The realization and verbalization that we don’t have to do it all ourselves and burn out needlessly is sometimes just what we need to feel amazing and confident in our unique parenting abilities. We can be accomplished, unapologetic and well-put-together women without having to live a Pinterest-perfect life. Delegating responsibility to children old enough to pitch in for chores is, in fact, quality time. Turning the television off and blasting some music makes it more fun and can help open the lines of communication. Realize that shortcuts in domestic life don’t make you a bad parent. They make you realistic. As a new mother, I called my mother crying when I had run out of homemade grass-fed buffalo meat puree for my son. Immediate acceptance of such unrealistic absurdity would have done me a world of good. Every professional knows that hiring out a specialist or delegating gets more accomplished than trying to do everything yourself. Parents can take advantage of this mentality and create pockets of time for the good stuff. Giving yourself permission to step back and embrace your own version of controlled chaos is empowering. So it takes you an hour to make a peanut butter and jam sandwich because the kids are fighting? Shifting that responsibility to a partner or even an able child can provide much-needed personal time and teach valuable life lessons. Be kind to yourself and realize these moments — the bickering, the tattling, the general discord — can be sidestepped. Mommy can have a time out, too.
The early recognition of an overwhelming feeling creating persistent or inhibiting personal issues is key. Simply disconnecting to reconnect with ourselves and our loved ones is a process requiring personal forgiveness and acceptance. It’s a great way to embrace your personal power and reclaim self-care practices. But what happens when these strategies are just a band-aid for serious habitual issues? Even the best of us can get dragged down into depression and physically debilitating stress. The great news is Portland is a city with ever-abundant resources. Local pediatricians, family physicians and even media outlets like Portland Family magazine have a pulse on professional assistance available to parents. The best part of approaching these resources is the privacy afforded and their ability to offer more than the armchair insight you’re likely to find on social media. They know the area and service providers intimately and can guide you to vetted modalities available for every budget and in all areas of town.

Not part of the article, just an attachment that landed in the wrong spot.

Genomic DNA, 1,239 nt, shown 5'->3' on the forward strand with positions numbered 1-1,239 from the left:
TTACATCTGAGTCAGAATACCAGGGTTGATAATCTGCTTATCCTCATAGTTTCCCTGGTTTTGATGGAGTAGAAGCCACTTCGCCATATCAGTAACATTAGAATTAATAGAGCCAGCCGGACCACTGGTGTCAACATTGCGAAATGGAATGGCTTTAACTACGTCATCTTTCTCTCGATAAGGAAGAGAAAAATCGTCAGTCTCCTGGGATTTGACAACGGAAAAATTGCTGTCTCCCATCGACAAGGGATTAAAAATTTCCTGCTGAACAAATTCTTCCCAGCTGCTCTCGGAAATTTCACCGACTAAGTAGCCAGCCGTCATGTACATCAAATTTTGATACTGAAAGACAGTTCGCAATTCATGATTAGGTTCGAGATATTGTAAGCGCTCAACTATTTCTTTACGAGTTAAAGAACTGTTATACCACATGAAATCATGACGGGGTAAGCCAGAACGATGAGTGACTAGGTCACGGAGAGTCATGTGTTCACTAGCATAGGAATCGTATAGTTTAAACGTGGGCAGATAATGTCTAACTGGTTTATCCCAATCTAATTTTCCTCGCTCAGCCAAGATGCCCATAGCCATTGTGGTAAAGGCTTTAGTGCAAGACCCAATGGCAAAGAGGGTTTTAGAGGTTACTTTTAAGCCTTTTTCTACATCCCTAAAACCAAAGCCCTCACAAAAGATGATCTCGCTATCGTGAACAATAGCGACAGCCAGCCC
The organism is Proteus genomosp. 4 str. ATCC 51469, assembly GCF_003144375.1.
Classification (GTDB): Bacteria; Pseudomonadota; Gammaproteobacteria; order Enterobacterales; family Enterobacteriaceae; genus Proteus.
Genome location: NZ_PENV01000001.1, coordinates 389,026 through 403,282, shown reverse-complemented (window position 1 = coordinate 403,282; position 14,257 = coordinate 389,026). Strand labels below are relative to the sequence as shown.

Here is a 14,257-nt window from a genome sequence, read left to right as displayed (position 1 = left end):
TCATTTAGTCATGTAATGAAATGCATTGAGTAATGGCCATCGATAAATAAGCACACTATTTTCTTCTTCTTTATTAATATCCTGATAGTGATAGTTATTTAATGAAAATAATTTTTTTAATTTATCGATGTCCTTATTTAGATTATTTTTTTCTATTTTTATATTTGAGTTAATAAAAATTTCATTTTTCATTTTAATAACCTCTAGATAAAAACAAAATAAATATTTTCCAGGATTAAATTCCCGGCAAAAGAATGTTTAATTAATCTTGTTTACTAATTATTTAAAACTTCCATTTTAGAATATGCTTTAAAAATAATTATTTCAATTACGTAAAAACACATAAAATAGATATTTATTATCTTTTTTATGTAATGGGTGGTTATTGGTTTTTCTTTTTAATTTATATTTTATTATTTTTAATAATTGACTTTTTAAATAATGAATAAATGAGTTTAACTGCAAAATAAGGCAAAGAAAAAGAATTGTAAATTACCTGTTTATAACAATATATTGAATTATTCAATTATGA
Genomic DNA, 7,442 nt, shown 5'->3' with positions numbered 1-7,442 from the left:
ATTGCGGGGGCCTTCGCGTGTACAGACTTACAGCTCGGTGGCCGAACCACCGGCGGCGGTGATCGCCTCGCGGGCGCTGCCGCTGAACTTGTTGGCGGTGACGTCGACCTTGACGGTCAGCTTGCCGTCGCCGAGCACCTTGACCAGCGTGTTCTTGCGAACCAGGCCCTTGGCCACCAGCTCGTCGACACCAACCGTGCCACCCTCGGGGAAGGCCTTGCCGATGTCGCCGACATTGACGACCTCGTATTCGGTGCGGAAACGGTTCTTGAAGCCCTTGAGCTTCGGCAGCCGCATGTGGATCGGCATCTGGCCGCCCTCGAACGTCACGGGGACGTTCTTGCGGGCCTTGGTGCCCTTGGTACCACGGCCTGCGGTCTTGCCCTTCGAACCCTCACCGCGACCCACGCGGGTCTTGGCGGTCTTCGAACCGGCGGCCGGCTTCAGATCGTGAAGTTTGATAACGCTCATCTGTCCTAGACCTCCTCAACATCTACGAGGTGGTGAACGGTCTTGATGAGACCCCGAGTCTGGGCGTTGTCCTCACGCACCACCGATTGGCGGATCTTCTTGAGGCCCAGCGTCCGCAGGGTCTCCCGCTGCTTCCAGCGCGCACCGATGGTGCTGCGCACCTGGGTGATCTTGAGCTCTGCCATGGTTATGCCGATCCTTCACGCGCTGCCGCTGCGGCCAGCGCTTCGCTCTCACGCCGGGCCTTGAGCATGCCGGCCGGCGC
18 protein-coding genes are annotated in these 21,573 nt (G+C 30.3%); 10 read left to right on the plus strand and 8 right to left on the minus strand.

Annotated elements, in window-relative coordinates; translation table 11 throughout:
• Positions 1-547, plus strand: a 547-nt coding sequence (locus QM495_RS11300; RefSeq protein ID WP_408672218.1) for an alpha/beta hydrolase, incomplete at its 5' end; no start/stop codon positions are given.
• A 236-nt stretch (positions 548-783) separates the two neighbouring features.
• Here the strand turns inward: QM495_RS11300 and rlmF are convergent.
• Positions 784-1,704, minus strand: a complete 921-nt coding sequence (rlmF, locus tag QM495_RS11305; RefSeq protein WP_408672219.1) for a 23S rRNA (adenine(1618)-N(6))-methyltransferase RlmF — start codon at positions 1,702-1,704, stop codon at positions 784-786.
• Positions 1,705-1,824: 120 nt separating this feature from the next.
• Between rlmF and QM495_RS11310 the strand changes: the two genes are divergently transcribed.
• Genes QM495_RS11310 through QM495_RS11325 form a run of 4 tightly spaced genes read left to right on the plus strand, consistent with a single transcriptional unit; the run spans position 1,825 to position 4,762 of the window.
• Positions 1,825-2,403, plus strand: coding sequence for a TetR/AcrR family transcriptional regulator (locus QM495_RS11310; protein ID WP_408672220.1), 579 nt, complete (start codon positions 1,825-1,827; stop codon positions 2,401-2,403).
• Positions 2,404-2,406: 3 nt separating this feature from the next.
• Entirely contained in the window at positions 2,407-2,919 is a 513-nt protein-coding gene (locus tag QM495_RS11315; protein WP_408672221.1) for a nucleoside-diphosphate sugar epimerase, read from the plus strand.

Finding our inner peace — and our tribe — is a lot simpler than most of us think. Through our children, our partners and the best versions of ourselves, we are abundantly provided the deepest and most satisfying social connections. At the end of the day it just takes some time disconnecting in order to truly, deeply connect—and to give ourselves permission to embrace a perfectly imperfect life.
Renee Rose Currier is a mother of two, owner of PDX Eco-Mommy lifestyle management and teaches at NE Village Homeschool.